Photo by Parker Michels-Boyce | Virginia Mercury/States Newsroom
WASHINGTON — A Food and Drug Administration advisory panel on Friday gave its green light to a COVID-19 vaccine from Johnson & Johnson, signaling that states will soon see a third vaccine option in their weekly shipments — and the first that only requires one shot.
Emergency-use authorization from the FDA is expected to swiftly follow the unanimous vote by the agency’s Vaccines and Related Biological Products Advisory Committee.
The shot from Johnson & Johnson’s vaccine division, Janssen Pharmaceuticals, is expected to be pivotal to the national vaccination effort, which has struggled amid too-few vaccines available to meet the massive demand.
So far, more than 46 million Americans have received at least one shot, according to data from the Centers for Disease Control and Prevention. More than 21 million have received both doses of either the Pfizer or Moderna vaccines, which were authorized for emergency use in December.
By requiring just one dose, the Johnson & Johnson vaccine would be a significant help in rural areas and other places where residents are far from vaccination sites, as well as a more efficient option for mass-vaccination sites.
“Essentially, it simplifies the process: People only have to make one appointment for their complete vaccination,” said Gregory Poland, director of the Mayo Clinic’s vaccine research group, who spoke at the meeting as part of J&J’s presentation.
The J&J vaccine also has easier storage requirements than the COVID-19 shots currently in use, which need extra-cold temperatures, and it can be kept in a standard refrigerator for at least three months.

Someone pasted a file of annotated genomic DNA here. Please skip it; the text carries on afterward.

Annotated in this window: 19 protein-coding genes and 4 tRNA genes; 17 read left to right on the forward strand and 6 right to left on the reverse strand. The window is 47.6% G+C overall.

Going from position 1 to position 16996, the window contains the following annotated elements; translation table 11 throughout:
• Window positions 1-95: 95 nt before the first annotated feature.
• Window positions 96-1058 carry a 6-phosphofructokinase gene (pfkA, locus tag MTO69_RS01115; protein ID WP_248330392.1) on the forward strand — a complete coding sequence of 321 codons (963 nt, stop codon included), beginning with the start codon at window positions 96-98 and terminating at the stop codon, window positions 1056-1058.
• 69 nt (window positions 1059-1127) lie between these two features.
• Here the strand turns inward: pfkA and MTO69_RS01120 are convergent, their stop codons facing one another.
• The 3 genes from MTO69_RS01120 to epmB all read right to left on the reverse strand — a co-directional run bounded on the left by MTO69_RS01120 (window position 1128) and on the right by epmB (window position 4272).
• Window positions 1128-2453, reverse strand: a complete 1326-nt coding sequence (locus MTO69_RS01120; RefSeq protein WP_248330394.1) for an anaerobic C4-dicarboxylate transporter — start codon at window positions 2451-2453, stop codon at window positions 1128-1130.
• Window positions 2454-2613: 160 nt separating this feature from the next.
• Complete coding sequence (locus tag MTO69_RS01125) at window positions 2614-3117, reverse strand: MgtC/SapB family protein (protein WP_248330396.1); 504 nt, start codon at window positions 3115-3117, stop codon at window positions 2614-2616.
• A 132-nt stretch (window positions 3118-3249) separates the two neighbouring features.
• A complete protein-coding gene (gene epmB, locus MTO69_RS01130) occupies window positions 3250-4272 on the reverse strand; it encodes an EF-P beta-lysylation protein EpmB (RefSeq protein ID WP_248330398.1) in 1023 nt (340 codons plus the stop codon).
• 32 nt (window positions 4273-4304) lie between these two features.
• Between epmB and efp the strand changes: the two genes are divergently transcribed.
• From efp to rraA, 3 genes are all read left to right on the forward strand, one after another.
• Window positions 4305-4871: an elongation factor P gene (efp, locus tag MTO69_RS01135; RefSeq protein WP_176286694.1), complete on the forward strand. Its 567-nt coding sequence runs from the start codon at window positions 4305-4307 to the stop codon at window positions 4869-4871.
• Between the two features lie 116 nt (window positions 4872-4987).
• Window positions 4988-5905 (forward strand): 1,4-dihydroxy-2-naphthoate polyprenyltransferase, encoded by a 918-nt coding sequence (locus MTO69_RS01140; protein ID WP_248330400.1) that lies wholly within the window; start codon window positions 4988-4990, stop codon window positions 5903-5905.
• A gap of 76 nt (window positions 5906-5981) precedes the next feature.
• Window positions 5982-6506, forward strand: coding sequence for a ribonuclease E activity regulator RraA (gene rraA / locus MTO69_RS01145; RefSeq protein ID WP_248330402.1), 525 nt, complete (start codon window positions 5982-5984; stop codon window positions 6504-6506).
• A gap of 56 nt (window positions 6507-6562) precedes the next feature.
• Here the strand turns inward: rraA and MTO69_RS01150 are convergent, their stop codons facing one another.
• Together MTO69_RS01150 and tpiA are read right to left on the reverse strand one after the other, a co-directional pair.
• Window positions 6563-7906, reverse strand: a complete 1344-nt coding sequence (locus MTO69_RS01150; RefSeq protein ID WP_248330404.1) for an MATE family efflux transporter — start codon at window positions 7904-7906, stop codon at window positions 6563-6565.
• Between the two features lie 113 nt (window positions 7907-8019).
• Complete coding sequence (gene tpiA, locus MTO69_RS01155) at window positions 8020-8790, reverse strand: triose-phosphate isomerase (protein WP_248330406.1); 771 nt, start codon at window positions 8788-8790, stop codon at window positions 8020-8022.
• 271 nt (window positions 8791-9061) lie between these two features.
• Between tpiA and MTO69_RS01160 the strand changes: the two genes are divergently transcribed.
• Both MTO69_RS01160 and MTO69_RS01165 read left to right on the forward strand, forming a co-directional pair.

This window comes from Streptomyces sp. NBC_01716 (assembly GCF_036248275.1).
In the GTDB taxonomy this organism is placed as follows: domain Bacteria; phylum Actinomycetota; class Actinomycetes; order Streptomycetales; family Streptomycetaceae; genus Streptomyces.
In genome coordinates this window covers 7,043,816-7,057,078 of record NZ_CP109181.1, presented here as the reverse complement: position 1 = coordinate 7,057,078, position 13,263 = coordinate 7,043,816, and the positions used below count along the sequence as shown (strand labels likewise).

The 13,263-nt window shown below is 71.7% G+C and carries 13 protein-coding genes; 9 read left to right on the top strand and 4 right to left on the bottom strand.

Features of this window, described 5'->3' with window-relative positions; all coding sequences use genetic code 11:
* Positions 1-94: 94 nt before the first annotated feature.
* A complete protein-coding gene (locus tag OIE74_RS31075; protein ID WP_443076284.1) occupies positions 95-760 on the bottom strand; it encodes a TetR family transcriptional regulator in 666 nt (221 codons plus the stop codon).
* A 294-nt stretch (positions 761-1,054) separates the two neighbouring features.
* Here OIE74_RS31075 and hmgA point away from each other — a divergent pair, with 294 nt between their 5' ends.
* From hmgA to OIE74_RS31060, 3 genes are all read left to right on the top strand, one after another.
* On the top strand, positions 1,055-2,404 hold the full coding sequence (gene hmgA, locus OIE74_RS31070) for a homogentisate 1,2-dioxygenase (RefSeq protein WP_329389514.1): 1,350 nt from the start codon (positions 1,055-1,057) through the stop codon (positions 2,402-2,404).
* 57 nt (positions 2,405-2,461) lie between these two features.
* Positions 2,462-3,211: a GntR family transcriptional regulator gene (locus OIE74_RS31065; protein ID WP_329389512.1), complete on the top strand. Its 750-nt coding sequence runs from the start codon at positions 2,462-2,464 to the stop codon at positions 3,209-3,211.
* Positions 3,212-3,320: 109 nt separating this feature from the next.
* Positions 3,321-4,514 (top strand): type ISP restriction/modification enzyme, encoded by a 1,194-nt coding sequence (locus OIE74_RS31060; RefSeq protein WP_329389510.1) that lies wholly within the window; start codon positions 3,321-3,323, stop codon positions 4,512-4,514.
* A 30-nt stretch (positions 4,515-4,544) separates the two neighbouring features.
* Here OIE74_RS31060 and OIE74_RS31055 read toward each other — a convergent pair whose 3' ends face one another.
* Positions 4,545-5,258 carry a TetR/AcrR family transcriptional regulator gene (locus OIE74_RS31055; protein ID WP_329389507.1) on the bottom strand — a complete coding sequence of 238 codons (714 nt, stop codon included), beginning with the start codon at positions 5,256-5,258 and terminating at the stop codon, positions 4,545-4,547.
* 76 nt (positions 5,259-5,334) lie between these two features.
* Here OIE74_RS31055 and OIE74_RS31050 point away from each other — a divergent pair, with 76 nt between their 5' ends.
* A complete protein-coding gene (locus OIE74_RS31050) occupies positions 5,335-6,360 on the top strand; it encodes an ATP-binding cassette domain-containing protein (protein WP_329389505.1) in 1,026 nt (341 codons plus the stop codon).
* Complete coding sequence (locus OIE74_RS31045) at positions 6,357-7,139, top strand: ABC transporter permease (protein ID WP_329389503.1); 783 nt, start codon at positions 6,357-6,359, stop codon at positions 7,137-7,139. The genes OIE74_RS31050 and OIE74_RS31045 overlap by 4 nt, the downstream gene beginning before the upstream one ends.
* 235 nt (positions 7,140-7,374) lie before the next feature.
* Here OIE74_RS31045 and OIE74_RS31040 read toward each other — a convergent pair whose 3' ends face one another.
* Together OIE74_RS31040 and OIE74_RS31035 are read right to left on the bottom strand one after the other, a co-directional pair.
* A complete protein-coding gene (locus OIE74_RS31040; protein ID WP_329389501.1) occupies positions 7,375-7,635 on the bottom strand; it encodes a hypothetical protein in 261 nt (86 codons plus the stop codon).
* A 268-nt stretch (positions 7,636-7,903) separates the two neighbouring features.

One issue raised during Friday’s day-long virtual hearing was whether a second dose should be added to the Johnson & Johnson vaccine regimen. A second 30,000-person trial is underway to determine the effectiveness of a second dose.
Marion Gruber, director of the FDA’s Office of Vaccines Research and Review, said that Friday’s vote was to authorize the one-dose vaccine, and that the emergency-use authorization could be later amended if the data suggests a second dose would be worthwhile.
Several of the panelists, however, expressed concerns that it could be confusing to those who receive the single dose, and pose challenges to getting those individuals a booster shot later on.
“It seems like a big logistical problem,” said Eric Rubin, editor-in-chief of the New England Journal of Medicine and a professor at Harvard University’s School of Public Health.
Overall, the J&J vaccine was found to provide substantial protection against COVID-19. Data analyzed by FDA officials showed it had a 72% overall efficacy rate in the U.S., and an 85% efficacy against severe disease as early as seven days after it was administered.
There were no COVID-19-related deaths or hospitalizations among those who received the vaccine. Officials also emphasized that the trials included participants in South Africa and Brazil, where several of the more contagious variants emerged.
The company is under contract to provide 100 million doses by the end of June, which would help to reduce a bottleneck of too-few vaccines for the huge national demand.
Of those doses, 4 million are ready to be shipped as soon as top agency officials grant the emergency use. Company officials have said 20 million doses can be delivered by the end of March.
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